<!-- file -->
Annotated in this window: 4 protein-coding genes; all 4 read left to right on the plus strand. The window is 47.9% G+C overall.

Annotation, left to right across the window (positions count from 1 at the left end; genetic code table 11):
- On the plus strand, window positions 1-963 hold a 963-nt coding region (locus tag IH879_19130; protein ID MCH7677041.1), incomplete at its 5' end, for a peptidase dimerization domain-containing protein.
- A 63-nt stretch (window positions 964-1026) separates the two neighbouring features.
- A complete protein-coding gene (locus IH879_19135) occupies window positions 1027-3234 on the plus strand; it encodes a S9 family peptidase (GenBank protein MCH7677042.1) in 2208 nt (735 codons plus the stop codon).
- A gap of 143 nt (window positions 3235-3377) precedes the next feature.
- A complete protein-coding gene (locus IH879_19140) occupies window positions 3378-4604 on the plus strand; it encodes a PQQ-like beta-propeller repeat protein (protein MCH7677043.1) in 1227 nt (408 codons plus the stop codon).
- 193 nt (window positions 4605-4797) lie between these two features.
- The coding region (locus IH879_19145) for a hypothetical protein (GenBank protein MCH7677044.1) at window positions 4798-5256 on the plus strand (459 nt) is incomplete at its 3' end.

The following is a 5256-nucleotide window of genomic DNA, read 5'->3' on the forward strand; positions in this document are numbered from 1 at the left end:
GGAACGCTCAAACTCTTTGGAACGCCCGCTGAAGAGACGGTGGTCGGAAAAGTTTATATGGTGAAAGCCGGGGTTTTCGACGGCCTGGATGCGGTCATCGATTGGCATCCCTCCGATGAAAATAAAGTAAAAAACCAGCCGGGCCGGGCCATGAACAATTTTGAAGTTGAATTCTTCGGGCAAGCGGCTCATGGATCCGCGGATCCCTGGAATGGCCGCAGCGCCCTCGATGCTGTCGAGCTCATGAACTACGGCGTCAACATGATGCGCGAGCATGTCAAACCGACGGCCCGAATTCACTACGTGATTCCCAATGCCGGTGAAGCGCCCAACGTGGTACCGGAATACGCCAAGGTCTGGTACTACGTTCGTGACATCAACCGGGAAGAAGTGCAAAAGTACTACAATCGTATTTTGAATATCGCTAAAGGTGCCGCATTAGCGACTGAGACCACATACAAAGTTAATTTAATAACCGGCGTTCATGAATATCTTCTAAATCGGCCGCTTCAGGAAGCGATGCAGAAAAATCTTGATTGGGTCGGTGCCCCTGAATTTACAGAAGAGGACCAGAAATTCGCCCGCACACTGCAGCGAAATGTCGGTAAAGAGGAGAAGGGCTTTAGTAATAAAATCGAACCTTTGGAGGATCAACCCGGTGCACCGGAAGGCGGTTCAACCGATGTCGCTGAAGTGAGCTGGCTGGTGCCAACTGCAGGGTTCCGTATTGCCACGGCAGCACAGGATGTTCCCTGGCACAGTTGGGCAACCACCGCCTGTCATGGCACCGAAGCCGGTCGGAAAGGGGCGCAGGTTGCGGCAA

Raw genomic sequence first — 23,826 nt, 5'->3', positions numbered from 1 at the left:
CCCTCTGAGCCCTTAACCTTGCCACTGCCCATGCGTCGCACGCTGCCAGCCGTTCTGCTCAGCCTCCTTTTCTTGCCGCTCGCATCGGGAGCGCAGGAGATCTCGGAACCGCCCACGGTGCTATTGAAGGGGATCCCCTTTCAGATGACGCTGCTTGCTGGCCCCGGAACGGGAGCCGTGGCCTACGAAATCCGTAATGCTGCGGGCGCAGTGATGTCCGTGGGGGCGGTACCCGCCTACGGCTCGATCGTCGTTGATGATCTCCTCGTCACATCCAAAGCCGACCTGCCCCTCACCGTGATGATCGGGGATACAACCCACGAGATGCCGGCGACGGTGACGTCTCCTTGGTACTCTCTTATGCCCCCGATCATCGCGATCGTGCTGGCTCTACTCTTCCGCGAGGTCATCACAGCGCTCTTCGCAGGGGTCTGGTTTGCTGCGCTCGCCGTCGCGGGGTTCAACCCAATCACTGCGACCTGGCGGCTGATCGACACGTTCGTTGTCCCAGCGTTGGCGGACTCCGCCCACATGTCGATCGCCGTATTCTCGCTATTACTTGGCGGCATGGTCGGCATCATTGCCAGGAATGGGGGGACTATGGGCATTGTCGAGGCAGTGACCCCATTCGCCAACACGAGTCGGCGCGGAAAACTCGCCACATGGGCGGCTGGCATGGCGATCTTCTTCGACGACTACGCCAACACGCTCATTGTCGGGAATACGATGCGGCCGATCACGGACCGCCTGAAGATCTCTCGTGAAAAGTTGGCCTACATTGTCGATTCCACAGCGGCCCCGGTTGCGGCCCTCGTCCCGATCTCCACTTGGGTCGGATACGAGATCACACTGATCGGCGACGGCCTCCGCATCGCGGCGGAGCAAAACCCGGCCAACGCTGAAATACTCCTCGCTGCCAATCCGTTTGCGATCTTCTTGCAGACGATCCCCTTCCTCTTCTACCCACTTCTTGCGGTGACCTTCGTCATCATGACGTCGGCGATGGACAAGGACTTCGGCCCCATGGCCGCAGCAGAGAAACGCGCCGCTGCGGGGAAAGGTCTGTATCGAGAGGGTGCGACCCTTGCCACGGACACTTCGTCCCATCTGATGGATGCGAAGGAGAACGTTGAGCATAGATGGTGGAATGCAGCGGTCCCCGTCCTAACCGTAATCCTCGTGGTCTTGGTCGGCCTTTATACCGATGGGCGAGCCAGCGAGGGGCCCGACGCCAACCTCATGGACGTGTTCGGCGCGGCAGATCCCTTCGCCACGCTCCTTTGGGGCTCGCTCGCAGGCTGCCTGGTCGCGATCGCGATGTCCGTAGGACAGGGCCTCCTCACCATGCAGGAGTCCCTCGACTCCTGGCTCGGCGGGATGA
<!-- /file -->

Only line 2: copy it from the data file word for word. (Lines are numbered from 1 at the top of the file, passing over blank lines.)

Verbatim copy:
Annotation, left to right across the window (positions count from 1 at the left end; genetic code table 11):